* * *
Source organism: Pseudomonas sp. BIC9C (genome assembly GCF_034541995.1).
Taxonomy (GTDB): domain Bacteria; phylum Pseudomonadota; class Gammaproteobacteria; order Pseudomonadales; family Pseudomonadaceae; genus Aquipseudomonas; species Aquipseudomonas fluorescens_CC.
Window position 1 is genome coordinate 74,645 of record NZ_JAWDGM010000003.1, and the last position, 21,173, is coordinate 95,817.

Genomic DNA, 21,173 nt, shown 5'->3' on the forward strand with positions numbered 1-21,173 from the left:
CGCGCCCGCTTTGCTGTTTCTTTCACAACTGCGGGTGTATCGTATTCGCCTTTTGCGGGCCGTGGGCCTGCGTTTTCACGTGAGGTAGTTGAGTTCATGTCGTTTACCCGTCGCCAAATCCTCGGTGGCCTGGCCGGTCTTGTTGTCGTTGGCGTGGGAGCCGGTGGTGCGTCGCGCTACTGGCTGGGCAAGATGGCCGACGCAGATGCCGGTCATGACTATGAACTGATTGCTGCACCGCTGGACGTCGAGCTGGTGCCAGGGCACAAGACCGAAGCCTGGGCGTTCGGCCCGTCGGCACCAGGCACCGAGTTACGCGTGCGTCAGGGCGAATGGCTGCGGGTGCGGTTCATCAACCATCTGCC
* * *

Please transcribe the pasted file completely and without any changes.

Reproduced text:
Source organism: Pseudomonas sp. BIC9C (genome assembly GCF_034541995.1).
Taxonomy (GTDB): domain Bacteria; phylum Pseudomonadota; class Gammaproteobacteria; order Pseudomonadales; family Pseudomonadaceae; genus Aquipseudomonas; species Aquipseudomonas fluorescens_CC.
Window position 1 is genome coordinate 74,645 of record NZ_JAWDGM010000003.1, and the last position, 21,173, is coordinate 95,817.

Genomic DNA, 21,173 nt, shown 5'->3' on the forward strand with positions numbered 1-21,173 from the left:
CGCGCCCGCTTTGCTGTTTCTTTCACAACTGCGGGTGTATCGTATTCGCCTTTTGCGGGCCGTGGGCCTGCGTTTTCACGTGAGGTAGTTGAGTTCATGTCGTTTACCCGTCGCCAAATCCTCGGTGGCCTGGCCGGTCTTGTTGTCGTTGGCGTGGGAGCCGGTGGTGCGTCGCGCTACTGGCTGGGCAAGATGGCCGACGCAGATGCCGGTCATGACTATGAACTGATTGCTGCACCGCTGGACGTCGAGCTGGTGCCAGGGCACAAGACCGAAGCCTGGGCGTTCGGCCCGTCGGCACCAGGCACCGAGTTACGCGTGCGTCAGGGCGAATGGCTGCGGGTGCGGTTCATCAACCATCTGCC